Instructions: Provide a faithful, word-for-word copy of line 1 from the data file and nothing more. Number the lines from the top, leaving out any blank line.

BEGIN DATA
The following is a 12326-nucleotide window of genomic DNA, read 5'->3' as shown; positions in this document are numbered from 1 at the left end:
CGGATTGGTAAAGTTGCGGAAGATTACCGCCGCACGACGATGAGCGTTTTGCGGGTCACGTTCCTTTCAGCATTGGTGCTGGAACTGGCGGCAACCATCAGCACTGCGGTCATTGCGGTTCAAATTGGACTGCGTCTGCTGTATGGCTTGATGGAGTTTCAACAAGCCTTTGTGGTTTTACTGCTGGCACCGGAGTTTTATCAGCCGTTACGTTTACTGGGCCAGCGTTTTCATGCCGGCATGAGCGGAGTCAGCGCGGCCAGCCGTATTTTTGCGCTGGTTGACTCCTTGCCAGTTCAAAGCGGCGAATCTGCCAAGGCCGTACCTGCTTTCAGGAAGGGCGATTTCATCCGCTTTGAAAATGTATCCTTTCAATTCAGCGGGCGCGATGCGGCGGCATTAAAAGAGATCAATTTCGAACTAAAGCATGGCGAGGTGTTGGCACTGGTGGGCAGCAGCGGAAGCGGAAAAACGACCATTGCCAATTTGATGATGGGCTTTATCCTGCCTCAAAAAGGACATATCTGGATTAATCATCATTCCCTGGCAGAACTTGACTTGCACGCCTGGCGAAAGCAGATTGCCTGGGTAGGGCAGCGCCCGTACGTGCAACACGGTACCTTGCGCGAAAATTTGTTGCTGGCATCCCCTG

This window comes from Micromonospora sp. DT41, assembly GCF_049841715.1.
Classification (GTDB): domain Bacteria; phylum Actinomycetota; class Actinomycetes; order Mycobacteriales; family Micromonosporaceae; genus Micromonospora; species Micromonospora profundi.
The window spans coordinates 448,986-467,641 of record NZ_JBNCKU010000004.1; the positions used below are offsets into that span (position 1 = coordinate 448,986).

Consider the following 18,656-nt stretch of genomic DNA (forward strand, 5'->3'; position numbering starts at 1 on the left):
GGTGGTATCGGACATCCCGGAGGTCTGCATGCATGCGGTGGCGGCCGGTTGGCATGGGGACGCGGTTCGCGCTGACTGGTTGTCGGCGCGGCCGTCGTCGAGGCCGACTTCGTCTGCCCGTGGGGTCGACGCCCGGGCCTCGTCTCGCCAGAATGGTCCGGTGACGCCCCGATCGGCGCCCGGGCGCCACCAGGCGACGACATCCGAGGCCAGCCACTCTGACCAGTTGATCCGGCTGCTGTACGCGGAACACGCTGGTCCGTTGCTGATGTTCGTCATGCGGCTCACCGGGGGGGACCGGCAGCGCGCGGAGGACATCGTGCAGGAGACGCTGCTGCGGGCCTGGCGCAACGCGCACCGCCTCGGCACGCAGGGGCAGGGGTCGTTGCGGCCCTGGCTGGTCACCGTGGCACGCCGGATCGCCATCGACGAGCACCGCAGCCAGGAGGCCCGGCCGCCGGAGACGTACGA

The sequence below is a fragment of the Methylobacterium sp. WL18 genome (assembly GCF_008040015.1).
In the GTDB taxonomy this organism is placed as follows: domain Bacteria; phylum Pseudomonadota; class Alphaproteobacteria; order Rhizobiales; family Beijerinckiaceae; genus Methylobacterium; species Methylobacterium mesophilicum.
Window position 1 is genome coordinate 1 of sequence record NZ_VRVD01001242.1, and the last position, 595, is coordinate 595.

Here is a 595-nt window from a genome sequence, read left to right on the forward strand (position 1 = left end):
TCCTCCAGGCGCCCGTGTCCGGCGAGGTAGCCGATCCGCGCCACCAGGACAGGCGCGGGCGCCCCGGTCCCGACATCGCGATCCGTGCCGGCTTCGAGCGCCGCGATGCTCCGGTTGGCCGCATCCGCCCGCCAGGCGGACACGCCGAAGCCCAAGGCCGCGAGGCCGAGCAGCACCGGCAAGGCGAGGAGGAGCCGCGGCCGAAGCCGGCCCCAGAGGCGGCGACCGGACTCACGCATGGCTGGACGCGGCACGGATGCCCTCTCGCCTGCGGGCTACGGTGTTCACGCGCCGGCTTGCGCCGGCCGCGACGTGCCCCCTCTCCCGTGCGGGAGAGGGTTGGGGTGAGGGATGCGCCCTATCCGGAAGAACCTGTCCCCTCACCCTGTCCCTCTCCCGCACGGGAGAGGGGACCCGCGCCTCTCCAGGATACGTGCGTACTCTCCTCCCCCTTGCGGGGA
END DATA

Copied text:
The following is a 12326-nucleotide window of genomic DNA, read 5'->3' as shown; positions in this document are numbered from 1 at the left end: